So you’ve spent a few months in the studio, meticulously crafting a collection of amazing songs that you’ve poured your heart and soul into. You’ve mixed and mastered your music diligently and you’ve played your songs for friends and family, who all agree you’ve created nothing short of a masterpiece. You’re extremely excited and proud of the music that you’ve spent so much time and energy creating. Now what?
Well, if music licensing is your goal, now is the time to embark on a “Music Licensing Campaign”. This is the part of the process where you shift your energy away from the actual writing and production of your music to focusing on the business part of music licensing. In my last blog post I talked about how I shift back and forth between periods of music creation and music marketing, where I’m focused more on the business side of music.
A music licensing campaign is a deliberate, well planned and well strategized period of time where you focus on the goal of licensing your music. The focus during this period is connecting your music with the right companies and the right people who can help you move forward.
Here are some key things to consider when embarking on a Music Licensing Campaign:
Have Clearly Defined Goals – First and foremost, before you do anything else, sit down and clearly define your goals. Are you hoping to get your music placed in tv shows? Films? Ads? Do you know where your music best fits? Are you going after high end placements or “low hanging fruit”? Do you make production music that best works in the background or is your music better suited for “big sync” like films and ads?
If you’re new to sync licensing you might not know the answers to all these questions. Spend some time really researching and thinking about what your specific goals are related to music licensing. There is a broad range of music that is licensed in a broad range of different projects and mediums. Figure out what areas you’re most interested in pursuing, based on the kind of music you make and your specific goals, and pitch your music accordingly. Don’t just blindly pitch your music anywhere and everywhere.
Research The Types Of Companies You Want To Approach – Once you’ve determined what your specific goals are related to licensing, the next step is to find libraries and agencies that are congruent with your goals. It doesn’t make sense to just throw your music randomly against the wall and see what sticks. This could actually backfire if you end up signing your tracks to music libraries that are actively undercutting other higher end libraries and agencies.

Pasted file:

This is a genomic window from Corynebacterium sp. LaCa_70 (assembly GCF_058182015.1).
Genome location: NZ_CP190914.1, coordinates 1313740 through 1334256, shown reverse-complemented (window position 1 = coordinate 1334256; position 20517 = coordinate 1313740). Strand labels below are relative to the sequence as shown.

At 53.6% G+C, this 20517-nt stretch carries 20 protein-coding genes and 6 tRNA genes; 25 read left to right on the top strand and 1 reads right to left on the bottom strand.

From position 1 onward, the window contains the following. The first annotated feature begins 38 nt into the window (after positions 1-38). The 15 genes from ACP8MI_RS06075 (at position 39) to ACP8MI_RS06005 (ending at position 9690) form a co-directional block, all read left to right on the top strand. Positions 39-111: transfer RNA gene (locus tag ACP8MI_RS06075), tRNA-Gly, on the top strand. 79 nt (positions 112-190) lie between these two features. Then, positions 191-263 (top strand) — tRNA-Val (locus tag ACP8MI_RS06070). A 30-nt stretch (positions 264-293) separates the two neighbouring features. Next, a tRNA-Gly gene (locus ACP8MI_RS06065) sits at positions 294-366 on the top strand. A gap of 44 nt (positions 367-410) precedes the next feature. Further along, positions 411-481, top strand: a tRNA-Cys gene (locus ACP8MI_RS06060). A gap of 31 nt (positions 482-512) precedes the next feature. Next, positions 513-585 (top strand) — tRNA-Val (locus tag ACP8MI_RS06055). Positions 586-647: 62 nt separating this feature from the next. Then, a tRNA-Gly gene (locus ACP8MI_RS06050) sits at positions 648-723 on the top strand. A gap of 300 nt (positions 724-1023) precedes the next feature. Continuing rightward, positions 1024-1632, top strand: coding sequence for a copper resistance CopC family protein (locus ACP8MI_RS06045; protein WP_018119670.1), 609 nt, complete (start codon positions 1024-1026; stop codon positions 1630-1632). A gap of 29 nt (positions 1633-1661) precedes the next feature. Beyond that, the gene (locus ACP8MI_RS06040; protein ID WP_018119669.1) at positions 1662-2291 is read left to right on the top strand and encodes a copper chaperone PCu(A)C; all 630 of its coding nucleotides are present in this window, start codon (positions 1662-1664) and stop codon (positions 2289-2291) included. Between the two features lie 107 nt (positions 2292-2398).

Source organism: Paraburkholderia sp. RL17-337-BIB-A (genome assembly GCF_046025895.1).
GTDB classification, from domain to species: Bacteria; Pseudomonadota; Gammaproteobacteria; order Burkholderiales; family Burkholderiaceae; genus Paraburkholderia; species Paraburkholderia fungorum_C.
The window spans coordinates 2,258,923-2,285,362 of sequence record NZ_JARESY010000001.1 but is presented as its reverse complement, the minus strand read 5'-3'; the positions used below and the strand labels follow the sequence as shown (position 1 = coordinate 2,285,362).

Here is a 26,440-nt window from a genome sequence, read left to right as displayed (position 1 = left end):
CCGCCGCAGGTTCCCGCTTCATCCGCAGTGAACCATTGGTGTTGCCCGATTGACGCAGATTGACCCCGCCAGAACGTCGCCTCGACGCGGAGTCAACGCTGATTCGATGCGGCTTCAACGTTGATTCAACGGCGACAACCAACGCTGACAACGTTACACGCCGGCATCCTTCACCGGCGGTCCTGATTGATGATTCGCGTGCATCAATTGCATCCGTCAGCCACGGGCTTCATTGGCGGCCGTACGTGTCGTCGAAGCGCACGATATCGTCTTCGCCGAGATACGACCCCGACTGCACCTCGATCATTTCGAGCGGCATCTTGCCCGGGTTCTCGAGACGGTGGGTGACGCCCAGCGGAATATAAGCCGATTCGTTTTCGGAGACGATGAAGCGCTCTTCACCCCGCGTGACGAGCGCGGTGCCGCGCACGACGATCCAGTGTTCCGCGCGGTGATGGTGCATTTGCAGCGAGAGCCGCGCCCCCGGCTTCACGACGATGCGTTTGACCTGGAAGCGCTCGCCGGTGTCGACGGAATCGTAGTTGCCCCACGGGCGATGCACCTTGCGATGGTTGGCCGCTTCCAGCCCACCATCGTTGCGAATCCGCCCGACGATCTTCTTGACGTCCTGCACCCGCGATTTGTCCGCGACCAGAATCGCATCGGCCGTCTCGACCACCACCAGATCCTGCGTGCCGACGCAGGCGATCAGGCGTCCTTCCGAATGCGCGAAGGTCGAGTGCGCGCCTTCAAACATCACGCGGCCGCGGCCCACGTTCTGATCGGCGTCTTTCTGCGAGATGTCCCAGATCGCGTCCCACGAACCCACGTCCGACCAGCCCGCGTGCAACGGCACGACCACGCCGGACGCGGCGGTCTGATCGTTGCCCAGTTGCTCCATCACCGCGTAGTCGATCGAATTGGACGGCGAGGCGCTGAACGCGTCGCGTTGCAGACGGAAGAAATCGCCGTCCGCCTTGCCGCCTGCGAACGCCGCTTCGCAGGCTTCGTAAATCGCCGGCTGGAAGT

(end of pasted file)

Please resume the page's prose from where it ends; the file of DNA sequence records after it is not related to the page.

There’s a case to be made for both going after a high volume of low paying placements for something like production music and going after higher end, more lucrative placements in films and ads. But it doesn’t really make sense to try and do both simultaneously, with the same tracks. Figure out the kind of placements you are most interested in going after and the kinds of placements your music would work best for and pitch your music accordingly.
For example, if you want to pursue high end, lucrative placements in films and ads, then you should narrow your library and agency search criteria to those types of companies. It’s pretty easy to figure out the sorts of placements companies specialize in by looking at their website and their list of credits and placements. Look for places you think you would be a good fit for in terms of your goals as well as the kind of music you make.
Make Sure Your Website, Social Media And Tracks Are In Order – Prior to launching your campaign, make sure everything is in order in terms of your tracks, your initial email pitch, your website, bio, social media presence, etc. The more “on point” your entire presentation is, the more receptive people will be. If you know you need to tighten up your online presentation, do this first, before you start reaching out. You only get one chance to make a first impression.
Stop And Reflect – After a period of three to four weeks of actively pitching your tracks, stop and reflect on what’s working and what’s not working. Have you been getting a lot of interest? Has the feedback been positive? Mixed? Negative? What areas can you improve upon for your next campaign? Are there certain things that seem to be consistently holding you back?
I ended a campaign recently that went really well. I signed with three new companies that specialize in film and advertising placements. One was exclusive for three tracks, and two others were non-exclusive for 15 tracks. There was one other company that was also very promising that expressed interest in my music initially but wanted more links to my social media, Spotify, etc. After sending the requested links I didn’t hear back from them. It could be that they’re simply busy and haven’t had a chance to respond yet. Or it could be that they looked at my social media metrics and didn’t want to move forward based on something they saw.
Either way, I have a new goal to work on for my next campaign and I have more clarity around what areas to focus on and I'll plan to improve my social media and online presence going forward. To a certain extent, it is primarily about the music when it comes to licensing. If the music isn’t right, nothing else you do will really matter. But other factors play a role as well. Having strong social media and an overall solid marketing campaign will help “seal the deal” in terms of winning people over and encouraging people to want to work with you.
Bottom line: You’re not going to be a good fit for everyone, but the more on point both your music and overall marketing is, the more companies will want to get behind you. Leave no stone unturned.
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